LifeSite News noted that the recent case “bears a striking resemblance to that of Lisa Miller, a Christian and an ex-lesbian who fled the United States with her daughter in 2009 before a court could transfer custody to her former lesbian partner. Miller had given birth to her daughter Isabella, now eight years old, while living in a Vermont civil union with sex partner Janet Jenkins. Isabella was conceived through artificial insemination, and Jenkins never adopted the child.”

Matthew Staver, founder of the conservative legal advocacy group Liberty Counsel and dean of the Liberty University School of Law, said the ruling represented “a great victory for parental rights.” Staver, who filed an amicus brief in support of Mullen’s parental rights, said in a statement, “A person who is neither the biological parent nor an adoptive parent cannot be a de facto parent by merely alleging an emotional bond to the child.”

NYC Mayor Bloomberg To Officiate Same-Sex Wedding

New York City Mayor Mike Bloomberg will preside at the wedding of advisers John Feinblatt and Jonathan Mintz.

In a ‘quiet moment,’ gay judge makes history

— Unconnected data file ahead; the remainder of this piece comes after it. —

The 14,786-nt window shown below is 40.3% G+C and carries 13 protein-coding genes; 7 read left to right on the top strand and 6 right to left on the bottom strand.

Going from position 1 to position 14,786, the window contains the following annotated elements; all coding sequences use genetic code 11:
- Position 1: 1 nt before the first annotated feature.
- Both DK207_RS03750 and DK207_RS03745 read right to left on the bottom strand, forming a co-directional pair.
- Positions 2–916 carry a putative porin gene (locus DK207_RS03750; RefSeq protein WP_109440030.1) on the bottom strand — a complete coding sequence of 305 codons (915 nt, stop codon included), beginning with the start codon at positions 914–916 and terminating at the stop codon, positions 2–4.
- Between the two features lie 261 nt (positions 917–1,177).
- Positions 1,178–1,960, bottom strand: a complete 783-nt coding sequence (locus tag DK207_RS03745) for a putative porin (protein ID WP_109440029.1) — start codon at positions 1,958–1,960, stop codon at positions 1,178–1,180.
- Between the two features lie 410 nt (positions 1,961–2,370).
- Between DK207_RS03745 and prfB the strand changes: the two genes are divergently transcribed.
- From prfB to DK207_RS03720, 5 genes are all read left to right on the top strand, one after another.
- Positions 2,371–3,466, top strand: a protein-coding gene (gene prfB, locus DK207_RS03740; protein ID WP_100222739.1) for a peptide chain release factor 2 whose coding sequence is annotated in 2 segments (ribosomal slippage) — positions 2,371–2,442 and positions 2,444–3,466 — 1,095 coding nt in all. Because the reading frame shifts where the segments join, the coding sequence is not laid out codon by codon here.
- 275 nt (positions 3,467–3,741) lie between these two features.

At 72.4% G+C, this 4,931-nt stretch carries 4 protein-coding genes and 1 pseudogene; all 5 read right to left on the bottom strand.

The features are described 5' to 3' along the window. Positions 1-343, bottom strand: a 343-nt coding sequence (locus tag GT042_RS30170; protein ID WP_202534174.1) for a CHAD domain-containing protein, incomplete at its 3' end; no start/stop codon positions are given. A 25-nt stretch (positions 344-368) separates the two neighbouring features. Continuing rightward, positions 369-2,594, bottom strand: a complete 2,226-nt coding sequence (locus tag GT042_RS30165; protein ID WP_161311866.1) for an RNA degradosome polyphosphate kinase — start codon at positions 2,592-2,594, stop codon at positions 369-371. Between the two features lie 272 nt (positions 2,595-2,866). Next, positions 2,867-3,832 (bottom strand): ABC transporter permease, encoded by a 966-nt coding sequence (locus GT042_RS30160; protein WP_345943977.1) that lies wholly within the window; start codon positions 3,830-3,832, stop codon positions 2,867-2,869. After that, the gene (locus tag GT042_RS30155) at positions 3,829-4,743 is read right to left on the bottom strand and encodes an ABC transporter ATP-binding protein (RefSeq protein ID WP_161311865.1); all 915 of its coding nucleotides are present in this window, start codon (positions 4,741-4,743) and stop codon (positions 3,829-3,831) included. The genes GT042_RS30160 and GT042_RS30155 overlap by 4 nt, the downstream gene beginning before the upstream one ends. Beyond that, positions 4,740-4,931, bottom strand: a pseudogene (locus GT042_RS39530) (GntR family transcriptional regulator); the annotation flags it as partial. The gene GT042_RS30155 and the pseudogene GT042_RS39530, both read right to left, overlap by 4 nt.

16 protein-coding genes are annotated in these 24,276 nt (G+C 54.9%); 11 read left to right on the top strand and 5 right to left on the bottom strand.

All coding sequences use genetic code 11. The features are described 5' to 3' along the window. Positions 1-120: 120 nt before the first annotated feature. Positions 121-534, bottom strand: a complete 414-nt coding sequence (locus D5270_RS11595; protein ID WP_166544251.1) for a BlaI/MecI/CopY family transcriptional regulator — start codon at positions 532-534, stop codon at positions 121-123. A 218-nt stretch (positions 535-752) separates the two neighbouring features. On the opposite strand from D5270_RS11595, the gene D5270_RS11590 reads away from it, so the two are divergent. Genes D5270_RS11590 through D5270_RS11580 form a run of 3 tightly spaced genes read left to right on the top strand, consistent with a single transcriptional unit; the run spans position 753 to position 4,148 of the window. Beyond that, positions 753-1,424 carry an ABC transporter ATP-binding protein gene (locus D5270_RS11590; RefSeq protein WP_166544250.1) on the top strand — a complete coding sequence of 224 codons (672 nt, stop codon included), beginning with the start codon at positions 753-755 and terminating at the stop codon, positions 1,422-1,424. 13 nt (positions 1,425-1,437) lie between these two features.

The remarkable thing about what happened on the Senate floor Monday night was that it was utterly unremarkable.
The matter under consideration – the nomination of the first openly gay man to serve on the federal bench – would at one time have been a flashpoint in the culture wars. But Paul Oetken was confirmed without a word of objection on the Senate floor and with hardly a mention in the commentariat.
Even some of the chamber’s most ardent social conservatives – Tom Coburn, John Cornyn, Jeff Sessions, Jon Kyl – cast votes for Oetken. When the lopsided vote tally of 80-13 was read out, there was no cheer or reaction of any kind. Senators continued their conversations as if nothing unusual had happened.
It would be premature to believe that Oetken’s easy confirmation heralds some new post-sexual era in American politics; the fight over gay marriage continues undiminished. But it was a signal moment nonetheless. The nominee’s sexual orientation was deemed unimportant -- or at least less important than his moderate politics and his pro-business record (he’s a corporate lawyer, with Cablevision).